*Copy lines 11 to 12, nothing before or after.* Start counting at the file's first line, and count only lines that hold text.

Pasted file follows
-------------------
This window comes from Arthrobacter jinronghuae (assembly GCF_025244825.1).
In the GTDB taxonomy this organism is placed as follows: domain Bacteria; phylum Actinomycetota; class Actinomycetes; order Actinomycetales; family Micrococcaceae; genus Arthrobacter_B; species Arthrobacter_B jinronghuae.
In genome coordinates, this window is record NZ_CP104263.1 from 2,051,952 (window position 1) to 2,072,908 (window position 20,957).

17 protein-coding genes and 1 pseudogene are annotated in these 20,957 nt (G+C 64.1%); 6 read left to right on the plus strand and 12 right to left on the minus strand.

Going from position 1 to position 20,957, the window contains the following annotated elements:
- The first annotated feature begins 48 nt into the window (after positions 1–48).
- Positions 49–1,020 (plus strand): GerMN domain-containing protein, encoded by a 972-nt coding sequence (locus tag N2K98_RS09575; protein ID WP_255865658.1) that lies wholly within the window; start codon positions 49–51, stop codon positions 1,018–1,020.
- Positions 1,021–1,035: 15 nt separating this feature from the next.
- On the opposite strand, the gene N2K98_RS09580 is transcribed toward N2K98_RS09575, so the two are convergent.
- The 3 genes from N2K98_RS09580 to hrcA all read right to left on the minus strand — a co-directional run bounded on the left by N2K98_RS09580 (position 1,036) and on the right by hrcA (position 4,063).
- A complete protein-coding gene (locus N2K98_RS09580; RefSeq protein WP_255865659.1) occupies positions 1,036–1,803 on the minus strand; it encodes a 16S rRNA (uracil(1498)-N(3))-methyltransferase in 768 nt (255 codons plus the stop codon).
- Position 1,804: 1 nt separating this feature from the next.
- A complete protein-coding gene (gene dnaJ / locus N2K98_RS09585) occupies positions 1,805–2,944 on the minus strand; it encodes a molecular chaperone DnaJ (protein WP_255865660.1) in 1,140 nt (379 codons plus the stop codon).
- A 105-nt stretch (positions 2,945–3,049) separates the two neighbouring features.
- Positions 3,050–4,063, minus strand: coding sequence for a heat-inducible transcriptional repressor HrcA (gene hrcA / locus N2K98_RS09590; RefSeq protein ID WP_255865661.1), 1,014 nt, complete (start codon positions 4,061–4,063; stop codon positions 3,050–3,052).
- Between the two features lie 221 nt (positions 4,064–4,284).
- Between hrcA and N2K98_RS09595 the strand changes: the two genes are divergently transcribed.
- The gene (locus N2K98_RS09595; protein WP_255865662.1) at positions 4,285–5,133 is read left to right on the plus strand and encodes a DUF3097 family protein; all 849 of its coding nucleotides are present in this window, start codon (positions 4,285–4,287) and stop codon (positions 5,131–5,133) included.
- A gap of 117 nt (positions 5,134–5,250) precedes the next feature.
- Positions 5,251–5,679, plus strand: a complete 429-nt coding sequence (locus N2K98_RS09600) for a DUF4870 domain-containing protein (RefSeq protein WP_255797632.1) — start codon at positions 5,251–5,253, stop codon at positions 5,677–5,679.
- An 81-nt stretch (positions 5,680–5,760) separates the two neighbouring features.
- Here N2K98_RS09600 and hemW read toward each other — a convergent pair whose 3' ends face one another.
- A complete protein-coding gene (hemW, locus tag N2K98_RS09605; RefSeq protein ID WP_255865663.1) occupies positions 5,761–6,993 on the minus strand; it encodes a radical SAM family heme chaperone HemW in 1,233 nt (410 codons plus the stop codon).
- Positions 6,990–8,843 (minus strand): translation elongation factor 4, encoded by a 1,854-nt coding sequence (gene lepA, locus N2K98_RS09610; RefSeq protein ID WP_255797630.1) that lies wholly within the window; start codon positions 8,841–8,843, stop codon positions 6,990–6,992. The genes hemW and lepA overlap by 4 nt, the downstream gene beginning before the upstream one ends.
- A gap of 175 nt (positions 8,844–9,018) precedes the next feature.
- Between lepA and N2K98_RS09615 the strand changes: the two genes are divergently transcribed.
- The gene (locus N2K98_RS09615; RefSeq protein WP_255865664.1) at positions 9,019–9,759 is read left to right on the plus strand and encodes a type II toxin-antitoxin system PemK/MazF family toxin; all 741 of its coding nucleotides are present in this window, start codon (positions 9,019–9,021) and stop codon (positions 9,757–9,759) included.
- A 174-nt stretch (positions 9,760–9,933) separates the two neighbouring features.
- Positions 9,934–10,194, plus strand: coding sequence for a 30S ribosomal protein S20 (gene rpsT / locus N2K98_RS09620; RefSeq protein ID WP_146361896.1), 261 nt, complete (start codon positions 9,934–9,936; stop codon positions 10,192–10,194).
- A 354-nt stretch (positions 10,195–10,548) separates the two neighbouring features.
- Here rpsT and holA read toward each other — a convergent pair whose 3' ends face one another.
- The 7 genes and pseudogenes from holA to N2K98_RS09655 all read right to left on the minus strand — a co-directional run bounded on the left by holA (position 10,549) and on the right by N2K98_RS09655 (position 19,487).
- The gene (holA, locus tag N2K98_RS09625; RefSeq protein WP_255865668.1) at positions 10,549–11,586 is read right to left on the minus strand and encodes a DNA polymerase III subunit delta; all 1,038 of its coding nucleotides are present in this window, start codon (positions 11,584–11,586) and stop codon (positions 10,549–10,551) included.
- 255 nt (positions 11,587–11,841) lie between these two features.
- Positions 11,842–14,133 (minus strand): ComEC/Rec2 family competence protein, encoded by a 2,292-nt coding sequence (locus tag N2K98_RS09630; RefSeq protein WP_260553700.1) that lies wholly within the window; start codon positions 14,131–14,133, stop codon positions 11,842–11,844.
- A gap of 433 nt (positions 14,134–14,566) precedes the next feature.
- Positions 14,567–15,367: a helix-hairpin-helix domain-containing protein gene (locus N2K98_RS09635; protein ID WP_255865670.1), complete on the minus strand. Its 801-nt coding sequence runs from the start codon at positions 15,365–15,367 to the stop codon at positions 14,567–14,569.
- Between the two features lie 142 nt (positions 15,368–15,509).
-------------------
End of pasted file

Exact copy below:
- A complete protein-coding gene (locus N2K98_RS09580; RefSeq protein WP_255865659.1) occupies positions 1,036–1,803 on the minus strand; it encodes a 16S rRNA (uracil(1498)-N(3))-methyltransferase in 768 nt (255 codons plus the stop codon).
- Position 1,804: 1 nt separating this feature from the next.